What is a Flare?
Like any form of arthritis, ankylosing spondylitis (AS), comes with good days and bad days. Those times when symptoms increase are called “flares.”
AS is a type of inflammatory arthritis that primarily affects the spine or back bone. So, flares tend to be felt first and most severely in the back or hips. That’s because the joints and ligaments in the back are becoming inflamed (enthesitis). This is what creates the pain, tenderness, and stiffness most often experienced during a flare.1-2
While AS primarily affects the spine, symptoms may also spread to the neck, shoulders, ribs, hips, knees, feet, eyes and bowels. AS is a systemic disease, which means it may affect your organs, including the heart and lungs.
Types of flares
Doctors classify AS flares as:
- Minor or localized, with pain and swelling centered in one area, usually with some fatigue and stiffness.
- Major or generalized, which impact the whole body, with more pain, a feeling of hot burning joints, muscle spasms, fever, sweating, extreme fatigue and stiffness.3
Minor flares usually can be handled with additional pain medication, or by trying a new drug for AS. Major flares may interrupt your normal routines and require more aggressive treatment.
Symptoms of AS flares
The severity and combination of symptoms that occur during a flare can vary widely from person to person. Some less common flare symptoms include:
- Redness, swelling, or a feeling of heat
- Skin rash
- Depression, social withdrawal, anger
- Loss of appetite
- Uveitis, which is pain, redness, and sensitivity to light in one or both eyes
- Chest pain
In a study of AS patients in the United Kingdom, 70 percent said they felt they had a flare in any given week. Major flares tend to happen to people with more advanced AS.3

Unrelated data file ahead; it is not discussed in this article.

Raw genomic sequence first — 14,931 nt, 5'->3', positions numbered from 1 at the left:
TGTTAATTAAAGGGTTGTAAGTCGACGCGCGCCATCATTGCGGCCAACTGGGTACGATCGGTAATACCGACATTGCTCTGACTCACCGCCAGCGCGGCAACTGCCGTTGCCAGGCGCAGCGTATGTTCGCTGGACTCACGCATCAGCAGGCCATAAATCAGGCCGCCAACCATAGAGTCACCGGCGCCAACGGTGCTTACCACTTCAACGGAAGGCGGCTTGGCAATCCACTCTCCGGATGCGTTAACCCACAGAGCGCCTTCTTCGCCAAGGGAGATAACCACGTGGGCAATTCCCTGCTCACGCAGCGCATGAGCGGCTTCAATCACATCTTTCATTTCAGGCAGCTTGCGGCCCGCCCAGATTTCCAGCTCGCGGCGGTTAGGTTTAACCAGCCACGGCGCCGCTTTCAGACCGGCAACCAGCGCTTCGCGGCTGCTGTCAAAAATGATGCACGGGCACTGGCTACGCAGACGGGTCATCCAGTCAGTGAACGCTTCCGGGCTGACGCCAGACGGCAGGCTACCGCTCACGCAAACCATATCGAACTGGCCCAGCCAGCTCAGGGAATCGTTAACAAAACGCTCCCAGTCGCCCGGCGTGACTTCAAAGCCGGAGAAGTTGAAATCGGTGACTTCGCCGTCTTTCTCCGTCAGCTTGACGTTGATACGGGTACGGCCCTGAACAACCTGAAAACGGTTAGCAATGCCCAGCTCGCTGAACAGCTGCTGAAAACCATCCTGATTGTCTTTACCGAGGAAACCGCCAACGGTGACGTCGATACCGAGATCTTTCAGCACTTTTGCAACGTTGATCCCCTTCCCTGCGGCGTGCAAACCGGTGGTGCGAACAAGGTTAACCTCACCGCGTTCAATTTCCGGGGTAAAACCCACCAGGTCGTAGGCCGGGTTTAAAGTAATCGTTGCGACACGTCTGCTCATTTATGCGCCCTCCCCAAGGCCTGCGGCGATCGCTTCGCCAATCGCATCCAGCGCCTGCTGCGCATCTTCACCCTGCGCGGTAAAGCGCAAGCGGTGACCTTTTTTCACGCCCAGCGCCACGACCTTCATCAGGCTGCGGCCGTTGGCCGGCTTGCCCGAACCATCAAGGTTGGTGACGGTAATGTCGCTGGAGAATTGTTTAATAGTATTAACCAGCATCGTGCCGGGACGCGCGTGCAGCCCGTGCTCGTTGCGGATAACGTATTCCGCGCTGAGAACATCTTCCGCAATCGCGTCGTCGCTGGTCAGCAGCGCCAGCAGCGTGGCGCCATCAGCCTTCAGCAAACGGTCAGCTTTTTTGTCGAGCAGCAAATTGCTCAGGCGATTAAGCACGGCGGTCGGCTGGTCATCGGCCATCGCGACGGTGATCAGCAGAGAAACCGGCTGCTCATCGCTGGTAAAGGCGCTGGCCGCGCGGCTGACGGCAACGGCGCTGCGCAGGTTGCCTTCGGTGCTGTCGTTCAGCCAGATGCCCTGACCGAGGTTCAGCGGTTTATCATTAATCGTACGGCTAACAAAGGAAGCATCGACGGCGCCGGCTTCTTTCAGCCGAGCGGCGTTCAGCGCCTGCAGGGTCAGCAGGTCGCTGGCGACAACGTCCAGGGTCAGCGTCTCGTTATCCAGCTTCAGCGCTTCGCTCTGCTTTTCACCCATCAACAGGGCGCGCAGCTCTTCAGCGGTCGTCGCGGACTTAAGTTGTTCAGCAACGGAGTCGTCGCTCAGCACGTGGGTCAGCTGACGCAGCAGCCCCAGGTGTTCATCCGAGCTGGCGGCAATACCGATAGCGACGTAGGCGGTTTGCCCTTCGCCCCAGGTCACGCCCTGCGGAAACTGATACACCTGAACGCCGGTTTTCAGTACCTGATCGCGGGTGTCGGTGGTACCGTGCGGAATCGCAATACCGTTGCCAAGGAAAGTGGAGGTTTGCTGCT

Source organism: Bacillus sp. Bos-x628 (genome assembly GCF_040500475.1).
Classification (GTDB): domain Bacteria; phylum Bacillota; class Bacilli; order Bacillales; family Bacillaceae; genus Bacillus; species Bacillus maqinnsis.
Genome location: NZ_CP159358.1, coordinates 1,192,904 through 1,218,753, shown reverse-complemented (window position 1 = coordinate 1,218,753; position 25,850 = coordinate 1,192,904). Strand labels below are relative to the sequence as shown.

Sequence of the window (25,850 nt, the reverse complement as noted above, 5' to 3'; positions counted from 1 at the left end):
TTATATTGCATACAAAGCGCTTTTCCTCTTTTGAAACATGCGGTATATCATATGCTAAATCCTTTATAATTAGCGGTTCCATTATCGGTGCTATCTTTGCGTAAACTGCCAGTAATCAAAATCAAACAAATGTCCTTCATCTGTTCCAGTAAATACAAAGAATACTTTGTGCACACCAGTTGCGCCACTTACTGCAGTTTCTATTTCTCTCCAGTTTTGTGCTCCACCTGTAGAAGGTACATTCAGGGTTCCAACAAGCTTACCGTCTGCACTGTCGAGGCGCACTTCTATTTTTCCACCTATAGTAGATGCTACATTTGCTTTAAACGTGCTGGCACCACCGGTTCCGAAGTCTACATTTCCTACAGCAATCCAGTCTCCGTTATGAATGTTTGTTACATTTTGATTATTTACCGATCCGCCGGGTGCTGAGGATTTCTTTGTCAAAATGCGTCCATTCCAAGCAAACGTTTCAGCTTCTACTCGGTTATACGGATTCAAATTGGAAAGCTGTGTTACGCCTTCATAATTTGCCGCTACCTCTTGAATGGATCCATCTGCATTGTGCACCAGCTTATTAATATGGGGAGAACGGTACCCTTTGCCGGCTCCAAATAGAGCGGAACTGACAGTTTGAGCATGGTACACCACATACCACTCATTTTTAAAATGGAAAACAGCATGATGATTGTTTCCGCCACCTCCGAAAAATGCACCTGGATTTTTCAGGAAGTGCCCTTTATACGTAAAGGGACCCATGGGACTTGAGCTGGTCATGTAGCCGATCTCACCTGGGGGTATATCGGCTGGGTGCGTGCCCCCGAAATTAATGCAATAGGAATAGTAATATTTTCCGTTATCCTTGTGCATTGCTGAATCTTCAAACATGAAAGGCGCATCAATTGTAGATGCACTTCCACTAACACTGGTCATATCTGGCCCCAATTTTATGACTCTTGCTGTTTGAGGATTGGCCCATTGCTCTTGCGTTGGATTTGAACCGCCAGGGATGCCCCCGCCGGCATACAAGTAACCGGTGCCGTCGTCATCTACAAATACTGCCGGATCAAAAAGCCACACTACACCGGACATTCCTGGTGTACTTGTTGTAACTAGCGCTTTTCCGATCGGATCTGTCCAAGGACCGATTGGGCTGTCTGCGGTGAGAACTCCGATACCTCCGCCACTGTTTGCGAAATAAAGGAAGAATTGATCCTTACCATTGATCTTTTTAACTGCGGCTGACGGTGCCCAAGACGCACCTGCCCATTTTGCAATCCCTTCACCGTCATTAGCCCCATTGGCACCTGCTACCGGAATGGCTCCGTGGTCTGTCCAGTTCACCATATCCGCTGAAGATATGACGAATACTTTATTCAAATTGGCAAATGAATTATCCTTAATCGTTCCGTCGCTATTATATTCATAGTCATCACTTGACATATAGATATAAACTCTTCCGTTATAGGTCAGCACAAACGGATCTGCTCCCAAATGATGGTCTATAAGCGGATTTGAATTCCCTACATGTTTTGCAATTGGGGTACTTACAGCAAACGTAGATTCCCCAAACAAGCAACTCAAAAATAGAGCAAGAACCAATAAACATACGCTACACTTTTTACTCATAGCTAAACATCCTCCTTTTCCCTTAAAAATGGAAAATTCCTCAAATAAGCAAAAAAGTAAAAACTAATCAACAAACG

How long does a flare last?
A flare may build gradually or hit suddenly. Sometimes the pain during a flare is mild and comes and goes. At other times, the pain may be severe and constant. A small study of 214 people from the United Kingdom (UK) found that all participants experienced between one and five minor flares per year but only 55 percent had major flares.5
Another small UK study found that major flares lasted an average of 2.4 weeks and tended to be preceded by and followed by minor flares in 92 percent of cases.3
While unpredictable, flares do die down, allowing you to return to your normal life.
What causes flares?
Doctors do not fully understand what causes flares. Sometimes, flares seem to follow infections, high stress situations and “overdoing it.”4-5
Some people learn what triggers their flares and can manage their disease by reducing stress or maintaining their exercise routine, for example. Other people with AS are never able to identify particular triggers.
Treatment for flares
It may take some trial and error to find the treatment that helps you most during a flare. Options include medications, relaxation, gentle exercise, hot or cold packs on inflamed joints, meditation, or sleep.4-5